Paul Krugman: Fake Alien Invasion []

    In July 2008 Nobel laureate Paul Krugman wrote that Fannie Mae and Freddie Mac (the GSEs) "didn't do any subprime lending, because they can't: the definition of a subprime loan is precisely a loan that doesn't meet the requirement, imposed by law, that Fannie and Freddie buy only mortgages issued to borrowers who made substantial down payments and carefully documented their income." (New York Times, July 18, 2008)
    How did Krugman get it so wrong? []

  • Re:Paul Krugman (Score:5, Informative)

    by Penguinisto ( 415985 ) on Wednesday December 26, 2012 @08:43PM (#42399967) Journal

    He's also a former adviser to Enron [].

    Take from it what you will.

  • Krugman (Score:1, Informative)

    by Tailhook ( 98486 ) on Wednesday December 26, 2012 @09:15PM (#42400201)

    I forget more about the computer revolution every time I sneeze than Krugman will ever know. It's just beginning. Live 10 more years and a computer will drive you anywhere in North America and hump you on the way. We're about to wipe out 'higher' education as we've known it for centuries. Piers Morgan may not get voted off the island via Whitehouse petition [] but the fact that were having a global debate with Internet petitions [] to our respective governments isn't funny. We're still puttering along with a couple megabits of capacity in most of the Western world. Gibibit+ will enable use cases we haven't even suspected yet. The second or third next atavist-stan we get ourselves mired in will be fought in-part with armed autonomous bipedal robots. Media is being fundamentally changed [] on a daily basis. The interval between now and when Krugman's paper goes Newsweek [] and becomes a glorified blog is probably a lot shorter than the remainder of Krugman's career as a columnist.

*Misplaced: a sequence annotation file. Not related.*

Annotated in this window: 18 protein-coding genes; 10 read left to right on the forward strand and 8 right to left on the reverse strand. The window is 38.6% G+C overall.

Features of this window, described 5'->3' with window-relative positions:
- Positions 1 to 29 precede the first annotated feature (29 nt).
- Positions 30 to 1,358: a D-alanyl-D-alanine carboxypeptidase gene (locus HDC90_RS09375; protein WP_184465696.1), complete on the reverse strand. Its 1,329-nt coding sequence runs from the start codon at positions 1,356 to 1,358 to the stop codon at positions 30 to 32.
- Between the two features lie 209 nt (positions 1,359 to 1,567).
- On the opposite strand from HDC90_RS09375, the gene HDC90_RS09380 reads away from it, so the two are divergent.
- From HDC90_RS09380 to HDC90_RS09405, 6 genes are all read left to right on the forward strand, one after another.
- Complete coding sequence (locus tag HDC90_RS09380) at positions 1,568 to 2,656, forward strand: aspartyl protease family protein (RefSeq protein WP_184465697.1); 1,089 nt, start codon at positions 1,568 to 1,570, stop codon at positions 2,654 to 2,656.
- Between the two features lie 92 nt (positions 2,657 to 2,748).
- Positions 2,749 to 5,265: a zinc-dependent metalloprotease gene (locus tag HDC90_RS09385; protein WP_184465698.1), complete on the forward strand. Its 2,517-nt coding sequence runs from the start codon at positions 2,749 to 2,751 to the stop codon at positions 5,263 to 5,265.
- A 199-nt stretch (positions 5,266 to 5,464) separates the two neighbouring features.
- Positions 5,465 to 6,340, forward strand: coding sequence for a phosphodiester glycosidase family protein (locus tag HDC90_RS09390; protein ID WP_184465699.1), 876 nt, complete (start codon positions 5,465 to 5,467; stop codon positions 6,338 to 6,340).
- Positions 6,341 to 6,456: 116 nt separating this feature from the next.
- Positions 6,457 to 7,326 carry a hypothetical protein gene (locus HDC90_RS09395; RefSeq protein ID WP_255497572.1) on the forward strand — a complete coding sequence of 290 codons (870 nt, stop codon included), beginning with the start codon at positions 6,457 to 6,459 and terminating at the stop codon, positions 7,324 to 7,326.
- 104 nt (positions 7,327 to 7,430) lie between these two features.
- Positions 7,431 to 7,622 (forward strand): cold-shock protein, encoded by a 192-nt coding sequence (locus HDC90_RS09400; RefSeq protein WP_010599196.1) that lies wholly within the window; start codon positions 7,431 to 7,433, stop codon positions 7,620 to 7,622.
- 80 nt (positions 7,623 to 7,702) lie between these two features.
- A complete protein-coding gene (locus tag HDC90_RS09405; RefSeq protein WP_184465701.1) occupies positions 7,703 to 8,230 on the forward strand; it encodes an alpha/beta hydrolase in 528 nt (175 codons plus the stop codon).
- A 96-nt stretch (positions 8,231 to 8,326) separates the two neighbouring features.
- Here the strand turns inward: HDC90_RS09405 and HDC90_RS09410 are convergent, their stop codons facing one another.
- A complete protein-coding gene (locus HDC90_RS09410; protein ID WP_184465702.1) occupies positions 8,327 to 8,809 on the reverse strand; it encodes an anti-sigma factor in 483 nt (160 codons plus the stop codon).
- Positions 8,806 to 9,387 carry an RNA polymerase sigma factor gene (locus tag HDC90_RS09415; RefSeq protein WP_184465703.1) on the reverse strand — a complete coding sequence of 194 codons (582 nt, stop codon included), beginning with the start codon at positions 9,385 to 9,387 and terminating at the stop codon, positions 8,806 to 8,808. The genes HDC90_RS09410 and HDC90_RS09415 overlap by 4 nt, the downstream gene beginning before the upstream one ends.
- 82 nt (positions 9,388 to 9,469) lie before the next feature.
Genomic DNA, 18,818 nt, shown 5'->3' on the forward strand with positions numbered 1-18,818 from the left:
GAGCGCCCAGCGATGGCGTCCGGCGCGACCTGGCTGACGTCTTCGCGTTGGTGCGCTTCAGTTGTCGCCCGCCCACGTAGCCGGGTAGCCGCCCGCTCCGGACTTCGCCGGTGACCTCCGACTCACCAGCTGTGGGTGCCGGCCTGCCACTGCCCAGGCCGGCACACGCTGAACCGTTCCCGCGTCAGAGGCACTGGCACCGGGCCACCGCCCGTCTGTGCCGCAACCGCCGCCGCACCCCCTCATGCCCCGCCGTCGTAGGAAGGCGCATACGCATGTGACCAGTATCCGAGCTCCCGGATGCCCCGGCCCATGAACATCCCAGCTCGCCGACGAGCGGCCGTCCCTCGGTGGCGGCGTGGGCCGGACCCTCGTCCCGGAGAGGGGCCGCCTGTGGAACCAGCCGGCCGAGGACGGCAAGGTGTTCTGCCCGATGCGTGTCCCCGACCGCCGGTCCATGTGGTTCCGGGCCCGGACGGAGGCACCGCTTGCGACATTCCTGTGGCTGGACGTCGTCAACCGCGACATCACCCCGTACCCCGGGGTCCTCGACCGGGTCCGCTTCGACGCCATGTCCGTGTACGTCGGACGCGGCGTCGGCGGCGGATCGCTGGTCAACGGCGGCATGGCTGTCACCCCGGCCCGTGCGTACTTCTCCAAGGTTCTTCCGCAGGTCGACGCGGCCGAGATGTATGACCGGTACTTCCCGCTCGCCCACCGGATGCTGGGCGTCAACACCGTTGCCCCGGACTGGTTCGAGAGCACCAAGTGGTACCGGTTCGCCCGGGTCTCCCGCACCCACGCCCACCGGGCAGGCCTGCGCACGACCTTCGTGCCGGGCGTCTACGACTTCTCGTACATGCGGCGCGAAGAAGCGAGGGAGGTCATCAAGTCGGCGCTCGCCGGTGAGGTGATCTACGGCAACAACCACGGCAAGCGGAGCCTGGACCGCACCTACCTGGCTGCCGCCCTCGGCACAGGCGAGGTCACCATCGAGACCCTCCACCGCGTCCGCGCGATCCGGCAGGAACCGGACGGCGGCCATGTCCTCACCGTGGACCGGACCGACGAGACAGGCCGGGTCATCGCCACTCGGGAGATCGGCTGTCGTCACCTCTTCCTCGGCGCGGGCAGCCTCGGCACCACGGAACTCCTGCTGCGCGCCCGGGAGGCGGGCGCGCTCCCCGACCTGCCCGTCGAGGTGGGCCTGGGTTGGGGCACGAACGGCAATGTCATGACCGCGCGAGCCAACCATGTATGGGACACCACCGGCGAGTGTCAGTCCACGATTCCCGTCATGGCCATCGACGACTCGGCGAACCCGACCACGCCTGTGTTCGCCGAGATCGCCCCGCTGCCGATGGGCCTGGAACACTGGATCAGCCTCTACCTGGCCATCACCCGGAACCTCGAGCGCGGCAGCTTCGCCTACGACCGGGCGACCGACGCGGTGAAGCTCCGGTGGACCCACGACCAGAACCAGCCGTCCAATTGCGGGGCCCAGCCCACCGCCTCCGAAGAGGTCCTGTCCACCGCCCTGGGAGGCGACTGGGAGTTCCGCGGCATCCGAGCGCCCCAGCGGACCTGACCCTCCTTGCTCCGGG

Krugman needs to stick to his welfare state statism.

  • Re:Paul Krugman (Score:3, Informative)

    by samkass ( 174571 ) on Wednesday December 26, 2012 @09:25PM (#42400269) Homepage Journal

    I don't have a problem with the fact that his views differ from mine. I have a problem with dishonesty of a Nobel prize winning economist who misuses his column to push his own political agenda. It's easy to google many instances of deliberate twisting of facts and outright lies ("ACA will decrease rather than increase the deficit"), all without exemption leaning in the same political direction. If he was on MSNBC or Fox News it would be no problem. It is the pretense that his writing is a serious economic analysis distilled for popular reading rather than obvious and automatic pushing of a political agenda regardless of the facts that bothers me.